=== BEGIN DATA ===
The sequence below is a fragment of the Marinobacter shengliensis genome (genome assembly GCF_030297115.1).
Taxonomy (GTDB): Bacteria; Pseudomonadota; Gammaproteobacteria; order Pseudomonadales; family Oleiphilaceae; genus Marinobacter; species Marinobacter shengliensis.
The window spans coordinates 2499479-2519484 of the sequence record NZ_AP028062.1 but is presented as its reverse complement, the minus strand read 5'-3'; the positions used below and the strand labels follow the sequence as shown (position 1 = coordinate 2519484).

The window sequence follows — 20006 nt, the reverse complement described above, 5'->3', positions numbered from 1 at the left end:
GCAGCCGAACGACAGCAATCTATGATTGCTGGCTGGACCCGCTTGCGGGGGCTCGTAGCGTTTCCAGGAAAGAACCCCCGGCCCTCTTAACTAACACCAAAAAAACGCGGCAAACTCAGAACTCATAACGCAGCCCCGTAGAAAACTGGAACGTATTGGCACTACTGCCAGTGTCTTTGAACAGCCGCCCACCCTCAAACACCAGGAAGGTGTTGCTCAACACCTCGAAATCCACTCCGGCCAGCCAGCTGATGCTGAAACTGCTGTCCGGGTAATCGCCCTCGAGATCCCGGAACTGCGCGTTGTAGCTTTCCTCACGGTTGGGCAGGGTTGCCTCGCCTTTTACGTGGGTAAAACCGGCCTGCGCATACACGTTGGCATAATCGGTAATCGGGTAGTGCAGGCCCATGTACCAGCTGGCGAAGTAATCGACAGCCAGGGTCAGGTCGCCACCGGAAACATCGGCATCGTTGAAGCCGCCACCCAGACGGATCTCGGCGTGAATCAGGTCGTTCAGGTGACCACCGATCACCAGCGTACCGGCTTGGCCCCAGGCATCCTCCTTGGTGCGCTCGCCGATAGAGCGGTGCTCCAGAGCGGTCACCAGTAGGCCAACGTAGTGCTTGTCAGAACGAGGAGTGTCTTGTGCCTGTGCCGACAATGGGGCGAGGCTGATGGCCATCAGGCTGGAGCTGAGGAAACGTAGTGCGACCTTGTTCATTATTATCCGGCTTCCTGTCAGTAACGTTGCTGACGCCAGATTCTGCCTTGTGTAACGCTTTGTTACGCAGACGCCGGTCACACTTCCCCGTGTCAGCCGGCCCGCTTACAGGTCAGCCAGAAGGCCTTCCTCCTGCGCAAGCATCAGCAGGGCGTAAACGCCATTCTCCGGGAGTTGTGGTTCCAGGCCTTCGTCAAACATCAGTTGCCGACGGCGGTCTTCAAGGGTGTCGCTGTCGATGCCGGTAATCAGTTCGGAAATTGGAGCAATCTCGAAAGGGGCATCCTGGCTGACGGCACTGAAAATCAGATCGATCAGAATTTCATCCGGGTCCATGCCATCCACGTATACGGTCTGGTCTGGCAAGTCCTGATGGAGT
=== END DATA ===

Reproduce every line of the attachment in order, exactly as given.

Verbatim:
The sequence below is a fragment of the Marinobacter shengliensis genome (genome assembly GCF_030297115.1).
Taxonomy (GTDB): Bacteria; Pseudomonadota; Gammaproteobacteria; order Pseudomonadales; family Oleiphilaceae; genus Marinobacter; species Marinobacter shengliensis.
The window spans coordinates 2499479-2519484 of the sequence record NZ_AP028062.1 but is presented as its reverse complement, the minus strand read 5'-3'; the positions used below and the strand labels follow the sequence as shown (position 1 = coordinate 2519484).

The window sequence follows — 20006 nt, the reverse complement described above, 5'->3', positions numbered from 1 at the left end:
GCAGCCGAACGACAGCAATCTATGATTGCTGGCTGGACCCGCTTGCGGGGGCTCGTAGCGTTTCCAGGAAAGAACCCCCGGCCCTCTTAACTAACACCAAAAAAACGCGGCAAACTCAGAACTCATAACGCAGCCCCGTAGAAAACTGGAACGTATTGGCACTACTGCCAGTGTCTTTGAACAGCCGCCCACCCTCAAACACCAGGAAGGTGTTGCTCAACACCTCGAAATCCACTCCGGCCAGCCAGCTGATGCTGAAACTGCTGTCCGGGTAATCGCCCTCGAGATCCCGGAACTGCGCGTTGTAGCTTTCCTCACGGTTGGGCAGGGTTGCCTCGCCTTTTACGTGGGTAAAACCGGCCTGCGCATACACGTTGGCATAATCGGTAATCGGGTAGTGCAGGCCCATGTACCAGCTGGCGAAGTAATCGACAGCCAGGGTCAGGTCGCCACCGGAAACATCGGCATCGTTGAAGCCGCCACCCAGACGGATCTCGGCGTGAATCAGGTCGTTCAGGTGACCACCGATCACCAGCGTACCGGCTTGGCCCCAGGCATCCTCCTTGGTGCGCTCGCCGATAGAGCGGTGCTCCAGAGCGGTCACCAGTAGGCCAACGTAGTGCTTGTCAGAACGAGGAGTGTCTTGTGCCTGTGCCGACAATGGGGCGAGGCTGATGGCCATCAGGCTGGAGCTGAGGAAACGTAGTGCGACCTTGTTCATTATTATCCGGCTTCCTGTCAGTAACGTTGCTGACGCCAGATTCTGCCTTGTGTAACGCTTTGTTACGCAGACGCCGGTCACACTTCCCCGTGTCAGCCGGCCCGCTTACAGGTCAGCCAGAAGGCCTTCCTCCTGCGCAAGCATCAGCAGGGCGTAAACGCCATTCTCCGGGAGTTGTGGTTCCAGGCCTTCGTCAAACATCAGTTGCCGACGGCGGTCTTCAAGGGTGTCGCTGTCGATGCCGGTAATCAGTTCGGAAATTGGAGCAATCTCGAAAGGGGCATCCTGGCTGACGGCACTGAAAATCAGATCGATCAGAATTTCATCCGGGTCCATGCCATCCACGTATACGGTCTGGTCTGGCAAGTCCTGATGGAGT